While both plums and grapes (including raisins) can be harmful to dogs, the risks they pose are different. Plum flesh is generally safe for dogs in small quantities, but the pit can cause cyanide poisoning or an intestinal blockage. On the other hand, grapes and raisins are harmful in their entirety and can lead to potentially fatal kidney failure when ingested.

flat lay plums apple wooden background

Although plums might seem less dangerous because the flesh is edible for dogs, both plums (specifically their pits) and grapes or raisins carry significant risks and should be kept out of reach from your furry friends.

How to Prevent Your Dog from Eating Plums

To ensure your dog’s safety, it’s essential to take steps to prevent them from consuming plums:

cute little dog

1. Store plums safely: Keep plums and other potentially harmful foods out of your dog’s reach, such as on a high shelf or in a closed cabinet.

2. Dispose of the pit promptly: When eating a plum, make sure your dog can’t access it, especially the pit. Dispose of the pit promptly in a secure trash bin.

3. Teach your dog the “leave it” command: This is a valuable skill for any situation where your dog may encounter something they shouldn’t eat.

4. Practice outdoor vigilance: If you have plum trees in your area or yard, closely supervise your dog when they’re outside to ensure they don’t eat any fallen plums. Be proactive about picking up any dropped fruit in your own yard.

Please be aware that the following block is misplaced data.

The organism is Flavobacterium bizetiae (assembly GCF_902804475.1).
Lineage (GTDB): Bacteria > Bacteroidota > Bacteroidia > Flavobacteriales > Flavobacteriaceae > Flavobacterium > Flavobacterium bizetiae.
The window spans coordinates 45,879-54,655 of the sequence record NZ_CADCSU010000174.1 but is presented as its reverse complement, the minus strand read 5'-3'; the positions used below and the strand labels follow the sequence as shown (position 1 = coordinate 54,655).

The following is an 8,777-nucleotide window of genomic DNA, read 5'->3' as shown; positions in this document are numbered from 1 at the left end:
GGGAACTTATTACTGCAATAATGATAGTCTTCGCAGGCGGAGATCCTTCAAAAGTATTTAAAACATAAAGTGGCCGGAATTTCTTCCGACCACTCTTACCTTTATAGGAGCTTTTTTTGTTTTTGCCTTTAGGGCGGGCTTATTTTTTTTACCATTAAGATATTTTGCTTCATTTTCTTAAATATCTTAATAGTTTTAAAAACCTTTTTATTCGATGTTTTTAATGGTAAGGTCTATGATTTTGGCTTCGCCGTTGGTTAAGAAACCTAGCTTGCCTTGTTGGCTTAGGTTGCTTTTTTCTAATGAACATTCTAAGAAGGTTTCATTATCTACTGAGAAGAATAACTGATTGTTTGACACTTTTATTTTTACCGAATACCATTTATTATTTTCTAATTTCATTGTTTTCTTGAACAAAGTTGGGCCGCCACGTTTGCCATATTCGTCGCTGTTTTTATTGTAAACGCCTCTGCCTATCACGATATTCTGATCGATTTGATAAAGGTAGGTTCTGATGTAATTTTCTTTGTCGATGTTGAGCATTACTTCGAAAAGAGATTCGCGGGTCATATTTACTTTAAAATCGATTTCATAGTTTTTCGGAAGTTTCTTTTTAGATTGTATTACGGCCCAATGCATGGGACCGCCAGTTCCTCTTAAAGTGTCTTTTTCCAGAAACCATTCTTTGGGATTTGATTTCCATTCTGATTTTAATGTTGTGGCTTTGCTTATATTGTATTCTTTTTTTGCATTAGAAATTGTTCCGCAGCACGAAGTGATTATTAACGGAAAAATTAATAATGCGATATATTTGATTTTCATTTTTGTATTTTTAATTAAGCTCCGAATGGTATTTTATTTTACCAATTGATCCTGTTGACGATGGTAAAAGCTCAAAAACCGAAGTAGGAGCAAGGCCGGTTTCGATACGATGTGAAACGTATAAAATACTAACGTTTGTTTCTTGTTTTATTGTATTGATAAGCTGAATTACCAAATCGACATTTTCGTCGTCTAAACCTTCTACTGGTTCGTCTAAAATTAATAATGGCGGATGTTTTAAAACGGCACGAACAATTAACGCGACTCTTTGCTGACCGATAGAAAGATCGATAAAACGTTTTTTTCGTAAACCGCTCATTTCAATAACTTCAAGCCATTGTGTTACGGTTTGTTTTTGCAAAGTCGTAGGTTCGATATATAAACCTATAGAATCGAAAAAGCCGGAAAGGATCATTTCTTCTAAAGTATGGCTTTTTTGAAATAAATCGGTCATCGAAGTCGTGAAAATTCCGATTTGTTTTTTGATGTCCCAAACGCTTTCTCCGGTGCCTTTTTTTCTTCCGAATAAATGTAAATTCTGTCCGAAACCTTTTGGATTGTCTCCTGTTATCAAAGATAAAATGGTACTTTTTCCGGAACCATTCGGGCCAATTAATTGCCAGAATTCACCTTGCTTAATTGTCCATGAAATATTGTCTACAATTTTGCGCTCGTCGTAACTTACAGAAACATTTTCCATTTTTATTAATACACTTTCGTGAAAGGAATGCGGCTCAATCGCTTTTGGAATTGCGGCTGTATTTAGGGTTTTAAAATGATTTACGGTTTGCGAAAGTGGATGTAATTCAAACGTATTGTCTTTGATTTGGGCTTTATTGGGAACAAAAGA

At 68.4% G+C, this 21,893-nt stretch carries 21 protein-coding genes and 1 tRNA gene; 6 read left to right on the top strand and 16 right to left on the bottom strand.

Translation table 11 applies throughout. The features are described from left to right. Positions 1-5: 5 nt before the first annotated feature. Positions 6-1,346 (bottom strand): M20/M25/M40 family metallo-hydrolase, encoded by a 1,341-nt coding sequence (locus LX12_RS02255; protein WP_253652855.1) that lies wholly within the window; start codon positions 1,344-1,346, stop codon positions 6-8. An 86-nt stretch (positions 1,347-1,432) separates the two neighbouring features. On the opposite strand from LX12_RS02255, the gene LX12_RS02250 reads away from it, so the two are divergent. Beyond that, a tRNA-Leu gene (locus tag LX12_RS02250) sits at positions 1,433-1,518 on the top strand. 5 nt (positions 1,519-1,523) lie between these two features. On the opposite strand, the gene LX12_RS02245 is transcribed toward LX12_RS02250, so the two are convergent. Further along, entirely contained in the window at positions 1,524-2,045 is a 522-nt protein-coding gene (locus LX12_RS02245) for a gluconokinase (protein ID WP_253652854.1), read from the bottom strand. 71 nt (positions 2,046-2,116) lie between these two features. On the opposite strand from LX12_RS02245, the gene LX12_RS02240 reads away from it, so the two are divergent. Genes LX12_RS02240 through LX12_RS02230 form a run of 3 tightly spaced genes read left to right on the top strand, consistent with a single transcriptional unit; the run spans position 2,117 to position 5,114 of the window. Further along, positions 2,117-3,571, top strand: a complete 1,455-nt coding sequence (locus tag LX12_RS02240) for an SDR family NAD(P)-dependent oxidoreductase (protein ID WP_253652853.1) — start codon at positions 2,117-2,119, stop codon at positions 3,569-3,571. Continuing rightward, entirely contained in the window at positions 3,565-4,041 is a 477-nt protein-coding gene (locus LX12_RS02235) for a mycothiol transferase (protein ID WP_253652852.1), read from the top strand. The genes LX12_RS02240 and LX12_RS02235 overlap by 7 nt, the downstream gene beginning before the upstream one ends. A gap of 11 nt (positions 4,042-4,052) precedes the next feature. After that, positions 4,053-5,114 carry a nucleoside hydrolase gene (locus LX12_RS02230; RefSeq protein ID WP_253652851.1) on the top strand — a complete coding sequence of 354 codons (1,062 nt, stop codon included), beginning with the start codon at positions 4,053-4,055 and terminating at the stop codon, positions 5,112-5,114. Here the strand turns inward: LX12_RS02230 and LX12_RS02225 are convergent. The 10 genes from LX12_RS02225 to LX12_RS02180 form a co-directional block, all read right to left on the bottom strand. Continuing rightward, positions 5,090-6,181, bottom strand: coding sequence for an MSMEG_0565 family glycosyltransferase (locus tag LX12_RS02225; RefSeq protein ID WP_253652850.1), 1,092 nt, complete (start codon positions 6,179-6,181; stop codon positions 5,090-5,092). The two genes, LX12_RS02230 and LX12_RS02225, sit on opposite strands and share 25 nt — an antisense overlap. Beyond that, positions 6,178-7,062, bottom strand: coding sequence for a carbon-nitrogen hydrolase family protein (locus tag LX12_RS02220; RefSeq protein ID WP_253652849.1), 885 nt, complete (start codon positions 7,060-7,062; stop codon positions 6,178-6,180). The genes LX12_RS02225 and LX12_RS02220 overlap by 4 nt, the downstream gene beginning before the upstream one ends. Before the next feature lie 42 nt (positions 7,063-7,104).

5. Consider dog-safe alternatives: If you want to treat your dog to a plum-flavored snack, opt for specially formulated dog treats like Nulo Freestyle Duck Recipe with Plum.

6. Educate family and friends: Make sure everyone in your household, as well as any visitors, understands the importance of keeping plums away from your dog. This includes not feeding them plums as treats and being mindful of where they dispose of plum pits.

7. Keep an emergency contact list: Have your veterinarian’s phone number and the contact information for the nearest pet emergency clinic easily accessible, just in case your dog does ingest a plum pit or any other potentially harmful substance.

cute dog consultation

Other Fruits Dogs Can Safely Enjoy

If you’re feeling a bit disappointed that plums are a no-go for your furry friend, don’t worry! There’s a whole world of delicious and nutritious fruits out there that your pup can safely enjoy. While it’s important to remember that fruits should be given in moderation and as a treat rather than a staple of your dog’s diet, the following options are generally considered safe for our canine companions:

person arranging sliced banana on a wooden bowl

Apples (without seeds/core): Slice up a crisp apple for your pooch, but make sure to remove the seeds and core first. Apples are a great source of fiber and vitamin C.

Bananas: This potassium-packed fruit is a great low-calorie treat for dogs. Just remember to peel it first and cut it into bite-sized pieces.